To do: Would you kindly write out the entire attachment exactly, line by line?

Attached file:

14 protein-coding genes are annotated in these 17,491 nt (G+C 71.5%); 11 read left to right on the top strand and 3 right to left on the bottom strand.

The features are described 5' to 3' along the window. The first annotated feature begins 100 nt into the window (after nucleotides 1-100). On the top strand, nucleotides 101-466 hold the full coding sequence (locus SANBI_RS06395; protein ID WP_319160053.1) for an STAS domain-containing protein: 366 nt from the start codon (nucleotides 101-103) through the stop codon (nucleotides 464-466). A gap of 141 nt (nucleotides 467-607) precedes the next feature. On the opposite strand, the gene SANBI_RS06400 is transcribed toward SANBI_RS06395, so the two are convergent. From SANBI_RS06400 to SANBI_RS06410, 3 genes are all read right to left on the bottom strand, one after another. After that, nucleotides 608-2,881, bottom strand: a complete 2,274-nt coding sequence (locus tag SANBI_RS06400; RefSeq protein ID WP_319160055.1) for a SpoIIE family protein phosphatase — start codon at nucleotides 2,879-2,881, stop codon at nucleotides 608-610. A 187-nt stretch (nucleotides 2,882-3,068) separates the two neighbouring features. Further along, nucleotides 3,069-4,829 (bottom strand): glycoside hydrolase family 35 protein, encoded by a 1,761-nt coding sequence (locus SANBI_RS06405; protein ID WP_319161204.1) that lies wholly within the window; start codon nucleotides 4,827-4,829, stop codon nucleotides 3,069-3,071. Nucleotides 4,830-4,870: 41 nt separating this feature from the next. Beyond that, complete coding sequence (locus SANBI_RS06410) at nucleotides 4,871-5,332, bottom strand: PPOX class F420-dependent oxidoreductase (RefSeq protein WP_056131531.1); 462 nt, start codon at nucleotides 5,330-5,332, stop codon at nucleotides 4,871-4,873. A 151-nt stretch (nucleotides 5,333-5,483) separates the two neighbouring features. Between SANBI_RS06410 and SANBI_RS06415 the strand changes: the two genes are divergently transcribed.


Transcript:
14 protein-coding genes are annotated in these 17,491 nt (G+C 71.5%); 11 read left to right on the top strand and 3 right to left on the bottom strand.

The features are described 5' to 3' along the window. The first annotated feature begins 100 nt into the window (after nucleotides 1-100). On the top strand, nucleotides 101-466 hold the full coding sequence (locus SANBI_RS06395; protein ID WP_319160053.1) for an STAS domain-containing protein: 366 nt from the start codon (nucleotides 101-103) through the stop codon (nucleotides 464-466). A gap of 141 nt (nucleotides 467-607) precedes the next feature. On the opposite strand, the gene SANBI_RS06400 is transcribed toward SANBI_RS06395, so the two are convergent. From SANBI_RS06400 to SANBI_RS06410, 3 genes are all read right to left on the bottom strand, one after another. After that, nucleotides 608-2,881, bottom strand: a complete 2,274-nt coding sequence (locus tag SANBI_RS06400; RefSeq protein ID WP_319160055.1) for a SpoIIE family protein phosphatase — start codon at nucleotides 2,879-2,881, stop codon at nucleotides 608-610. A 187-nt stretch (nucleotides 2,882-3,068) separates the two neighbouring features. Further along, nucleotides 3,069-4,829 (bottom strand): glycoside hydrolase family 35 protein, encoded by a 1,761-nt coding sequence (locus SANBI_RS06405; protein ID WP_319161204.1) that lies wholly within the window; start codon nucleotides 4,827-4,829, stop codon nucleotides 3,069-3,071. Nucleotides 4,830-4,870: 41 nt separating this feature from the next. Beyond that, complete coding sequence (locus SANBI_RS06410) at nucleotides 4,871-5,332, bottom strand: PPOX class F420-dependent oxidoreductase (RefSeq protein WP_056131531.1); 462 nt, start codon at nucleotides 5,330-5,332, stop codon at nucleotides 4,871-4,873. A 151-nt stretch (nucleotides 5,333-5,483) separates the two neighbouring features. Between SANBI_RS06410 and SANBI_RS06415 the strand changes: the two genes are divergently transcribed.